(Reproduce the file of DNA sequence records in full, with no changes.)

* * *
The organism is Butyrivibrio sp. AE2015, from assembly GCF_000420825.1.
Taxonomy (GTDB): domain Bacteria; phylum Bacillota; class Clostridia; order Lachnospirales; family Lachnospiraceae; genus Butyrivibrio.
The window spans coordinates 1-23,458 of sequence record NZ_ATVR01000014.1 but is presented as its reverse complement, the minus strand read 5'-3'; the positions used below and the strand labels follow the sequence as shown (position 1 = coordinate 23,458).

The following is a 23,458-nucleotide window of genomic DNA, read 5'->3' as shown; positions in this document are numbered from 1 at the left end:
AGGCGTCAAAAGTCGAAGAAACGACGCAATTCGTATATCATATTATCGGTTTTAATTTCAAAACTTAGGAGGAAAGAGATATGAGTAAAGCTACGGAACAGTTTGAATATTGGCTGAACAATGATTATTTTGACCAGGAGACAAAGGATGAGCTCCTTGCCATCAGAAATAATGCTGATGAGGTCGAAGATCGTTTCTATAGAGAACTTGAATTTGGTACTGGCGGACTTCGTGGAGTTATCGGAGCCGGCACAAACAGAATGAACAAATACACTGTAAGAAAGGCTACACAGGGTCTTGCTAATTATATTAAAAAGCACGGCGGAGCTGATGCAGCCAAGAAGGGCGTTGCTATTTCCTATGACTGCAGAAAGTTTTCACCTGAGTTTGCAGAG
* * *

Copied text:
The organism is Butyrivibrio sp. AE2015, from assembly GCF_000420825.1.
Taxonomy (GTDB): domain Bacteria; phylum Bacillota; class Clostridia; order Lachnospirales; family Lachnospiraceae; genus Butyrivibrio.
The window spans coordinates 1-23,458 of sequence record NZ_ATVR01000014.1 but is presented as its reverse complement, the minus strand read 5'-3'; the positions used below and the strand labels follow the sequence as shown (position 1 = coordinate 23,458).

The following is a 23,458-nucleotide window of genomic DNA, read 5'->3' as shown; positions in this document are numbered from 1 at the left end:
AGGCGTCAAAAGTCGAAGAAACGACGCAATTCGTATATCATATTATCGGTTTTAATTTCAAAACTTAGGAGGAAAGAGATATGAGTAAAGCTACGGAACAGTTTGAATATTGGCTGAACAATGATTATTTTGACCAGGAGACAAAGGATGAGCTCCTTGCCATCAGAAATAATGCTGATGAGGTCGAAGATCGTTTCTATAGAGAACTTGAATTTGGTACTGGCGGACTTCGTGGAGTTATCGGAGCCGGCACAAACAGAATGAACAAATACACTGTAAGAAAGGCTACACAGGGTCTTGCTAATTATATTAAAAAGCACGGCGGAGCTGATGCAGCCAAGAAGGGCGTTGCTATTTCCTATGACTGCAGAAAGTTTTCACCTGAGTTTGCAGAG